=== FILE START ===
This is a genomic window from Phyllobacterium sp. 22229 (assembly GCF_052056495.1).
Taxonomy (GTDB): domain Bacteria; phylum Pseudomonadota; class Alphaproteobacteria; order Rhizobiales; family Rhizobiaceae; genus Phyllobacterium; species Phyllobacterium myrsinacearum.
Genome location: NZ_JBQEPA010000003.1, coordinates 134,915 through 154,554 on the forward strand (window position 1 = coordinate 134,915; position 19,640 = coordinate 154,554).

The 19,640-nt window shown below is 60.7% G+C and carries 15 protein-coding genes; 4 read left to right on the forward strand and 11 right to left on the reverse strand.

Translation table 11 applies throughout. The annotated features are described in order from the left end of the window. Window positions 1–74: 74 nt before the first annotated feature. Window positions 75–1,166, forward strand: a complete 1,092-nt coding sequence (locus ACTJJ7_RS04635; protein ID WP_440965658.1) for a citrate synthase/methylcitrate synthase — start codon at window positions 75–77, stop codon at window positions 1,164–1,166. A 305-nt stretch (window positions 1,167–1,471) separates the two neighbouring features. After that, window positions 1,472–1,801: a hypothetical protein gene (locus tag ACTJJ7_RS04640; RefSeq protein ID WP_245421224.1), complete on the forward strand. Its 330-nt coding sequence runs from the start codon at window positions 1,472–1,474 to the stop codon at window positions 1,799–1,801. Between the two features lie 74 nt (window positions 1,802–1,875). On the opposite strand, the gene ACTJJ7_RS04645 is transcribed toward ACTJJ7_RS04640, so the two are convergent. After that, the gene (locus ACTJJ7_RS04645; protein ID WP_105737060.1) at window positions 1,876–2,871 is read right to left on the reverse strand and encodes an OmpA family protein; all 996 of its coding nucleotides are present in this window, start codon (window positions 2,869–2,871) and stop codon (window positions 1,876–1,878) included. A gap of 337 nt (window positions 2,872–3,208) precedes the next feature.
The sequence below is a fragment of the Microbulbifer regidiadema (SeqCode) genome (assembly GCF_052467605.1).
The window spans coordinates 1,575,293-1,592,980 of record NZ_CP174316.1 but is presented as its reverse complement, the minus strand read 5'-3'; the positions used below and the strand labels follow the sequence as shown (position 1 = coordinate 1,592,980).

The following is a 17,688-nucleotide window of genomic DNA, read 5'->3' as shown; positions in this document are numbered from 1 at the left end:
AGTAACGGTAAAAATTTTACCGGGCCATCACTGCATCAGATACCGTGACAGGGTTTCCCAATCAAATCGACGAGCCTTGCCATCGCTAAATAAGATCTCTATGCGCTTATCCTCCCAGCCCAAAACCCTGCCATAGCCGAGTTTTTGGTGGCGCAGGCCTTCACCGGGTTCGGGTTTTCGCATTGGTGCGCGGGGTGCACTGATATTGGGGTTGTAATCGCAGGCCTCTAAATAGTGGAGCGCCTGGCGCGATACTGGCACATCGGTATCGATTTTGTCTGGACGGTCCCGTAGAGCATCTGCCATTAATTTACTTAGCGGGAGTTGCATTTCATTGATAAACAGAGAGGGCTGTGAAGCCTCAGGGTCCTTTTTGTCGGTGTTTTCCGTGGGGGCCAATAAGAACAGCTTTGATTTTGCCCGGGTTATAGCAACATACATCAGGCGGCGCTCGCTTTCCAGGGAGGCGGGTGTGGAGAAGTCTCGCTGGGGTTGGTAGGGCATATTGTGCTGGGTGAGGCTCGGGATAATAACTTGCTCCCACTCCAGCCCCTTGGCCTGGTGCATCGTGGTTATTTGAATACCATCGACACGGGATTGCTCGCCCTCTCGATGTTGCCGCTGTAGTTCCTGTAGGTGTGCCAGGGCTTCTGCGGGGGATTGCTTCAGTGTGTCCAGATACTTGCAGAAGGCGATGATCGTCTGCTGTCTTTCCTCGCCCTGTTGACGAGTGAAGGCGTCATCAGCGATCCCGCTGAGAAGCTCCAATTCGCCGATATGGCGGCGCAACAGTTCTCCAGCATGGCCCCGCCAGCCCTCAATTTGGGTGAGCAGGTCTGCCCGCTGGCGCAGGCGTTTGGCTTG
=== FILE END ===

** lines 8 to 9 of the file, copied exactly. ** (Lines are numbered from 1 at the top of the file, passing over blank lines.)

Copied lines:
The following is a 17,688-nucleotide window of genomic DNA, read 5'->3' as shown; positions in this document are numbered from 1 at the left end:
AGTAACGGTAAAAATTTTACCGGGCCATCACTGCATCAGATACCGTGACAGGGTTTCCCAATCAAATCGACGAGCCTTGCCATCGCTAAATAAGATCTCTATGCGCTTATCCTCCCAGCCCAAAACCCTGCCATAGCCGAGTTTTTGGTGGCGCAGGCCTTCACCGGGTTCGGGTTTTCGCATTGGTGCGCGGGGTGCACTGATATTGGGGTTGTAATCGCAGGCCTCTAAATAGTGGAGCGCCTGGCGCGATACTGGCACATCGGTATCGATTTTGTCTGGACGGTCCCGTAGAGCATCTGCCATTAATTTACTTAGCGGGAGTTGCATTTCATTGATAAACAGAGAGGGCTGTGAAGCCTCAGGGTCCTTTTTGTCGGTGTTTTCCGTGGGGGCCAATAAGAACAGCTTTGATTTTGCCCGGGTTATAGCAACATACATCAGGCGGCGCTCGCTTTCCAGGGAGGCGGGTGTGGAGAAGTCTCGCTGGGGTTGGTAGGGCATATTGTGCTGGGTGAGGCTCGGGATAATAACTTGCTCCCACTCCAGCCCCTTGGCCTGGTGCATCGTGGTTATTTGAATACCATCGACACGGGATTGCTCGCCCTCTCGATGTTGCCGCTGTAGTTCCTGTAGGTGTGCCAGGGCTTCTGCGGGGGATTGCTTCAGTGTGTCCAGATACTTGCAGAAGGCGATGATCGTCTGCTGTCTTTCCTCGCCCTGTTGACGAGTGAAGGCGTCATCAGCGATCCCGCTGAGAAGCTCCAATTCGCCGATATGGCGGCGCAACAGTTCTCCAGCATGGCCCCGCCAGCCCTCAATTTGGGTGAGCAGGTCTGCCCGCTGGCGCAGGCGTTTGGCTTG